Australia’s queen of the KAFTAN has built an EMPIRE from her VIBRANT designs. But it took a MELTDOWN and discovery of MEDITATION to build her up stronger than EVER.
the kaftan queen built a multi-million-dollar empire, overcoming every hurdle thrown her way
Akaftan is a wearable contradiction. Aloof, yet alluring. Sophisticated, yet playful. Exotic, yet homely. It’s as commonplace on the runway as it is on the beach. And while it wafts along the currents of contemporary fashion, its origins are ancient, with countless iterations flowing throughout history. Christian Dior dabbled in versions of the classic garment in the ’50s, as did Yves Saint Laurent in the ’60s. And now, Australian designer Camilla Franks is catapulting this symbol of breezy liberation far into the future.
The iconic, vibrant patterns sold by her namesake company, Camilla, dance their way across resort wear, readyto-wear, homewares and accessories inspired by the sumptuous spoils of her global wanderings. She has 19 retail stores in Australia, around 700 wholesaler accounts across 56 countries, and employs more than 150 staff. Oprah and Beyoncé lead the procession of her devoted, silk-draped celebrity clients and – fuelled in part by robberies (in which nearly a quarter of a million dollars’ worth of stock was stolen during two weeks in 2012) – there’s even a black market for Camilla’s wares. Still, Camilla remains for the everywoman.
“I wasn’t really accepted in the world of fashion at the beginning, but I’ve never followed trends or tried to conform to how a fashion designer should be – where’s the authenticity in that?” says Camilla. “I’ve kept my designs true to the concept of inclusiveness and acceptance, and everyone is welcome, so people feel freedom, they feel joy.”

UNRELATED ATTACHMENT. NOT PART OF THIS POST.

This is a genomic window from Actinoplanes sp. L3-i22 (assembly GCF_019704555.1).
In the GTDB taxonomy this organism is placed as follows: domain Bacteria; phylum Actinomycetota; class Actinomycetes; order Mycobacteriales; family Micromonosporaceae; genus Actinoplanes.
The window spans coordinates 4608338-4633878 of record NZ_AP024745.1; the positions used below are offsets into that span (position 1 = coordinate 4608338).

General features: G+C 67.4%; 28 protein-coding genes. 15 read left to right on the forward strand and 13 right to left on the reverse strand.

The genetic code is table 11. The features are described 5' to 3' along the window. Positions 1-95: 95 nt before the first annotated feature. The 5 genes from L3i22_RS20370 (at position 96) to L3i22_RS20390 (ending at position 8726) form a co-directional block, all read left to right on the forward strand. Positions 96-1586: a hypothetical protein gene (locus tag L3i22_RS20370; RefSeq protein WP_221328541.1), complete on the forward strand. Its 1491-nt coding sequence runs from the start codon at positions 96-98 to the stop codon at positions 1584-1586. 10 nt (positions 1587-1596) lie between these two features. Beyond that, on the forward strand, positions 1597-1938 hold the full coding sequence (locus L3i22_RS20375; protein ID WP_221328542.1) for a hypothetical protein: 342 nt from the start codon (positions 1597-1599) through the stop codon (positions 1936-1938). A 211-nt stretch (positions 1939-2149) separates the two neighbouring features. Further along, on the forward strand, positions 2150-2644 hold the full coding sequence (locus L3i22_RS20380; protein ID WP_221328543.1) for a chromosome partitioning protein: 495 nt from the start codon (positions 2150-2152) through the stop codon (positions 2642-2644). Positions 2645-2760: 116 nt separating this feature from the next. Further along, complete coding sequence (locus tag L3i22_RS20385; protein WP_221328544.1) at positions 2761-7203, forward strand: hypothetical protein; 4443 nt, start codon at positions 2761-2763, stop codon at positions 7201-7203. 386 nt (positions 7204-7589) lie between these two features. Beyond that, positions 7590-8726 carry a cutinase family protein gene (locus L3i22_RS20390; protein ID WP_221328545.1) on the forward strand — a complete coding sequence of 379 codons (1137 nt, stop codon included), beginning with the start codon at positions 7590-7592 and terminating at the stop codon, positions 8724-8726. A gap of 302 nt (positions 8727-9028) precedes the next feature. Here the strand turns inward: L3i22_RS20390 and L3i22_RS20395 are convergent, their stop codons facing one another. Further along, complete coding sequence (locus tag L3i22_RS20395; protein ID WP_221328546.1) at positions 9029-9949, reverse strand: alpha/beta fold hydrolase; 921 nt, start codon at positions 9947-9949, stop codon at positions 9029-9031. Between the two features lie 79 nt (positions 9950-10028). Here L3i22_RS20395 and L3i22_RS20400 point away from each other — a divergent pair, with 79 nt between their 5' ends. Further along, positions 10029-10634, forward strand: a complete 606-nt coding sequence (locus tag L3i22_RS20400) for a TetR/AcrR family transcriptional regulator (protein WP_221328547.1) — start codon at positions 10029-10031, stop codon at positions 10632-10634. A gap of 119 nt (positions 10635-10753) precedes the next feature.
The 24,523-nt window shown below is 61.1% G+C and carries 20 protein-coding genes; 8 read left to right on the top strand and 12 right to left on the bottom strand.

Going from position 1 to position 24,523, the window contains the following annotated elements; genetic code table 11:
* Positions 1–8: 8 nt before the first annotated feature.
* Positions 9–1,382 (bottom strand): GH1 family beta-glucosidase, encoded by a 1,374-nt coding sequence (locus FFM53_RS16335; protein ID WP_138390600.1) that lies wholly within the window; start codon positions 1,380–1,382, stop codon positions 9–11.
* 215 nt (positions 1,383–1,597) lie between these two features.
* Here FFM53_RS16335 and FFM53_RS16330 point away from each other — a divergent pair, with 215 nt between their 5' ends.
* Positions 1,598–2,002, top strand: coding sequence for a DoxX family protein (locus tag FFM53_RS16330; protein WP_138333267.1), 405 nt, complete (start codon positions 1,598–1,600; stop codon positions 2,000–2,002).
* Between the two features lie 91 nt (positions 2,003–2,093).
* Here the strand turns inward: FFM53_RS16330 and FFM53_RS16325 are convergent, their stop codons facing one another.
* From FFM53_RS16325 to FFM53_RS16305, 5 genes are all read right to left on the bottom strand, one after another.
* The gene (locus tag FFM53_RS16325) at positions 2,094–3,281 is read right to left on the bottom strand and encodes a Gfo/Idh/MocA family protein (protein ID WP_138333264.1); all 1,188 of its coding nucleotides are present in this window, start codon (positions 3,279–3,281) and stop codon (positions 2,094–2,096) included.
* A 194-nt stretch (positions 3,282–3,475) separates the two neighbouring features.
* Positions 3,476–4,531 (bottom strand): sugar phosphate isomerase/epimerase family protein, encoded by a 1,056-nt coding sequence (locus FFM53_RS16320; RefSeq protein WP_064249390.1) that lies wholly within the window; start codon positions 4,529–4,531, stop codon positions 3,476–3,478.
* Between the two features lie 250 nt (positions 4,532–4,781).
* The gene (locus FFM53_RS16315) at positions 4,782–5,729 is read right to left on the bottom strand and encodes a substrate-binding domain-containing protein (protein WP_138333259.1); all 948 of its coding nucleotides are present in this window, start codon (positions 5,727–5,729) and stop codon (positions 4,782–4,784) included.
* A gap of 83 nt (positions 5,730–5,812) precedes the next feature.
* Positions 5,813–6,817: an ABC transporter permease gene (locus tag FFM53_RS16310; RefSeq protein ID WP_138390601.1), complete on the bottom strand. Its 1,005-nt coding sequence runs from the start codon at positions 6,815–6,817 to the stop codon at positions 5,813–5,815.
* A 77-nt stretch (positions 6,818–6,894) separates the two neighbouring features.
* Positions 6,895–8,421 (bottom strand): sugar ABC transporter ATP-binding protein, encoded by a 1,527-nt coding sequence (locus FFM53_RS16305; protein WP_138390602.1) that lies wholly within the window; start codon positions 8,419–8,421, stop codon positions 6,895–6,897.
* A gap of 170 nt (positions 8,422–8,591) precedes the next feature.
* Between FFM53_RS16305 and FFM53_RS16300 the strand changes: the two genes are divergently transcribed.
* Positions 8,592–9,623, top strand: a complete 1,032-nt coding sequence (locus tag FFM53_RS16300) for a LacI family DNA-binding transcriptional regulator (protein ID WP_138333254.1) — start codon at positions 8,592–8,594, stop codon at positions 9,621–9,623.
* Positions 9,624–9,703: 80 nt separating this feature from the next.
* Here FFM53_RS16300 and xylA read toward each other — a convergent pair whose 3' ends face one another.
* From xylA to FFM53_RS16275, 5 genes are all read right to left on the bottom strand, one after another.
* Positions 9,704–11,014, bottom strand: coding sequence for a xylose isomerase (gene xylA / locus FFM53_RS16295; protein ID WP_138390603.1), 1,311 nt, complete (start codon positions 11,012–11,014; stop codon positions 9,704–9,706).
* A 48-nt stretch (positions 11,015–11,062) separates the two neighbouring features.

Bursting onto the scene at Sydney’s Mercedes-Benz Fashion Week in 2004, the then 26-year-old Camilla came as she was – with itchy feet for travel, zero fashion experience and a kaftan concept. Thirteen years, and a multi-million-dollar empire later, she ponders the somewhat obvious question: Isn’t it hard, as a nobody, to launch at fashion week?
“No. Because I don’t really take no for an answer,” she replies, point-blank.
“I was petrified, but I love that saying, ‘Courage starts with showing up and letting ourselves be seen’,” she says, borrowing the words of Brené Brown. “I just threw myself out there back in the day. I was relentless and persistent and wore my heart on my sleeve. If you really work hard and put yourself out there, magic happens. It just does.”
Launching in a spectacularly theatrical fashion – with an opera she choreographed and directed herself, no less – her meticulously hand-embellished designs flattered women with curves, pregnant women, young girls and ladies in their seventies. >